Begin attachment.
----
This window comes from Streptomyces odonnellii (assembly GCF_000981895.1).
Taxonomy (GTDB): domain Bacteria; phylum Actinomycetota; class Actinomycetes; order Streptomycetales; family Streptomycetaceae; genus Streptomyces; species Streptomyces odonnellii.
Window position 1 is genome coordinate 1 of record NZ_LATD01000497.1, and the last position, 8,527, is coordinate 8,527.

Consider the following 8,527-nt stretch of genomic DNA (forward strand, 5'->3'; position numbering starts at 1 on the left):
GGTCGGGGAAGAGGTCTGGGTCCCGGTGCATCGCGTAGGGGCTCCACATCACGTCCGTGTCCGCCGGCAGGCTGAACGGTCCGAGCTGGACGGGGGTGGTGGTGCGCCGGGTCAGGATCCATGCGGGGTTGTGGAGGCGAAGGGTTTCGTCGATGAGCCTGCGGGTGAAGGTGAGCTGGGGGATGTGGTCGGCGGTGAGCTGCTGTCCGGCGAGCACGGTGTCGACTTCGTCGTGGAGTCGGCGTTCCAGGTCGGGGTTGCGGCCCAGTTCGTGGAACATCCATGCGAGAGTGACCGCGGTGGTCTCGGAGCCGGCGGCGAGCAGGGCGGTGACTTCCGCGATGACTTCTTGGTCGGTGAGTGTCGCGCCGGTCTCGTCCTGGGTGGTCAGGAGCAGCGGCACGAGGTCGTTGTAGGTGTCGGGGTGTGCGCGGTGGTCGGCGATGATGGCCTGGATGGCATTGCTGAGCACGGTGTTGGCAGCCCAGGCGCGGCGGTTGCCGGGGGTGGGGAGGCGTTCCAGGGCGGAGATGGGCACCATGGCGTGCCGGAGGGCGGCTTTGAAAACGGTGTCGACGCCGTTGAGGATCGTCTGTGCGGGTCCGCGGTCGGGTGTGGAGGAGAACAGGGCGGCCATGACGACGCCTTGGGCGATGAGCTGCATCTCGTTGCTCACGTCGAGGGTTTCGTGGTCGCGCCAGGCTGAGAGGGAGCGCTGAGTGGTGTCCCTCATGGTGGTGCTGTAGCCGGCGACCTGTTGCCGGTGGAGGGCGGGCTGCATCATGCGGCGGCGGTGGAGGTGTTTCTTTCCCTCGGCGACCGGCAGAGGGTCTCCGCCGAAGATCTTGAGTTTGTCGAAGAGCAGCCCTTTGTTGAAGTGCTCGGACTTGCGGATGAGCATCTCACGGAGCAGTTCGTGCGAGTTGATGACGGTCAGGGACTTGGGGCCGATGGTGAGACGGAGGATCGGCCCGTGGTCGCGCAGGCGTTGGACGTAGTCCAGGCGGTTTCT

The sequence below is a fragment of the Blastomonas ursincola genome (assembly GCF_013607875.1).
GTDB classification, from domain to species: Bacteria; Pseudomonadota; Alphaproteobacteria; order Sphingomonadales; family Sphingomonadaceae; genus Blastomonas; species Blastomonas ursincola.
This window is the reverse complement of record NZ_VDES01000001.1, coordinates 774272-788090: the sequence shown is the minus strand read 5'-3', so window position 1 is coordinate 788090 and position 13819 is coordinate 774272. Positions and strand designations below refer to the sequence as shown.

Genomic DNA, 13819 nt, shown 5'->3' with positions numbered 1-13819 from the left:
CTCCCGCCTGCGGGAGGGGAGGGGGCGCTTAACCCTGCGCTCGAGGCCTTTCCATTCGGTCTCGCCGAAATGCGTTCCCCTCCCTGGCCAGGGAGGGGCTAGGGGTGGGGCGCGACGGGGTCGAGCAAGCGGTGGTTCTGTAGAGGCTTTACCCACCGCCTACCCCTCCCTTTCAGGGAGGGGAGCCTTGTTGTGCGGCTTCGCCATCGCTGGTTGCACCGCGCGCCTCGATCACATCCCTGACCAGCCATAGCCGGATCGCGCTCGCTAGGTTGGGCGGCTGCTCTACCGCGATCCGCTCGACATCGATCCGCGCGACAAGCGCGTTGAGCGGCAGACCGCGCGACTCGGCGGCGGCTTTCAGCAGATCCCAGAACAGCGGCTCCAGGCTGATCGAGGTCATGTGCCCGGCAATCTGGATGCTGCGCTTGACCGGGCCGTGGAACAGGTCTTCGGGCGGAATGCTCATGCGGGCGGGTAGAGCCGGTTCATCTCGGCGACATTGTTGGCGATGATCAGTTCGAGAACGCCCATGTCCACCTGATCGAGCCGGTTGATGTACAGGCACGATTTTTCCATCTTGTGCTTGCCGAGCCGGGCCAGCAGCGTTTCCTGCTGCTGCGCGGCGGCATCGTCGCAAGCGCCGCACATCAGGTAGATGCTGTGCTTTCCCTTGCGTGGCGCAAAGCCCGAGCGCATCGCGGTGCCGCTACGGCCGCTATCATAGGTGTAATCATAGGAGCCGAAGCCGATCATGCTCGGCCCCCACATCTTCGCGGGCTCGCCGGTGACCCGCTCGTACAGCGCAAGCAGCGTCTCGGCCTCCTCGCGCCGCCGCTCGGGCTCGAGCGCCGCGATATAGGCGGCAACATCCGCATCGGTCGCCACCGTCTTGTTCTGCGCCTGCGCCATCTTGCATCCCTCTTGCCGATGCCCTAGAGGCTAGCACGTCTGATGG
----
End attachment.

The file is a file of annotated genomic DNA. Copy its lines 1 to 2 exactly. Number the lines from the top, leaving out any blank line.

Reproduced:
This window comes from Streptomyces odonnellii (assembly GCF_000981895.1).
Taxonomy (GTDB): domain Bacteria; phylum Actinomycetota; class Actinomycetes; order Streptomycetales; family Streptomycetaceae; genus Streptomyces; species Streptomyces odonnellii.